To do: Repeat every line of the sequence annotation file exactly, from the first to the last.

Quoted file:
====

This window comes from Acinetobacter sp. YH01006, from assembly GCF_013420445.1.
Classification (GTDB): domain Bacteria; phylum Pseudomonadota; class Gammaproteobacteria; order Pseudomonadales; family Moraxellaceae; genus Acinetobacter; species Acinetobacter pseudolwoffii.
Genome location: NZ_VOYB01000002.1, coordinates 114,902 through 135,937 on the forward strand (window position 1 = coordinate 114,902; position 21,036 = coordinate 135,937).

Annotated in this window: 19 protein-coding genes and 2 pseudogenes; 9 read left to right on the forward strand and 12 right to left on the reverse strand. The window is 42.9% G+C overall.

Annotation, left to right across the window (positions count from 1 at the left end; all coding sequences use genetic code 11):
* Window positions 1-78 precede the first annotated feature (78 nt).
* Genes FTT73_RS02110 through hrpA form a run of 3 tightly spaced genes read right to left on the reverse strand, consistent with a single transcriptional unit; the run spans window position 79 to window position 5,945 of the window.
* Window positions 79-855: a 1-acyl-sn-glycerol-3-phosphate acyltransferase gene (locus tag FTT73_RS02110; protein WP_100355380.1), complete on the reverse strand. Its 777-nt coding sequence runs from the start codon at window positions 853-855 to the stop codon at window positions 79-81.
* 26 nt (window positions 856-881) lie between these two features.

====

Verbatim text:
This window comes from Acinetobacter sp. YH01006, from assembly GCF_013420445.1.
Classification (GTDB): domain Bacteria; phylum Pseudomonadota; class Gammaproteobacteria; order Pseudomonadales; family Moraxellaceae; genus Acinetobacter; species Acinetobacter pseudolwoffii.
Genome location: NZ_VOYB01000002.1, coordinates 114,902 through 135,937 on the forward strand (window position 1 = coordinate 114,902; position 21,036 = coordinate 135,937).

Annotated in this window: 19 protein-coding genes and 2 pseudogenes; 9 read left to right on the forward strand and 12 right to left on the reverse strand. The window is 42.9% G+C overall.

Annotation, left to right across the window (positions count from 1 at the left end; all coding sequences use genetic code 11):
* Window positions 1-78 precede the first annotated feature (78 nt).
* Genes FTT73_RS02110 through hrpA form a run of 3 tightly spaced genes read right to left on the reverse strand, consistent with a single transcriptional unit; the run spans window position 79 to window position 5,945 of the window.
* Window positions 79-855: a 1-acyl-sn-glycerol-3-phosphate acyltransferase gene (locus tag FTT73_RS02110; protein WP_100355380.1), complete on the reverse strand. Its 777-nt coding sequence runs from the start codon at window positions 853-855 to the stop codon at window positions 79-81.
* 26 nt (window positions 856-881) lie between these two features.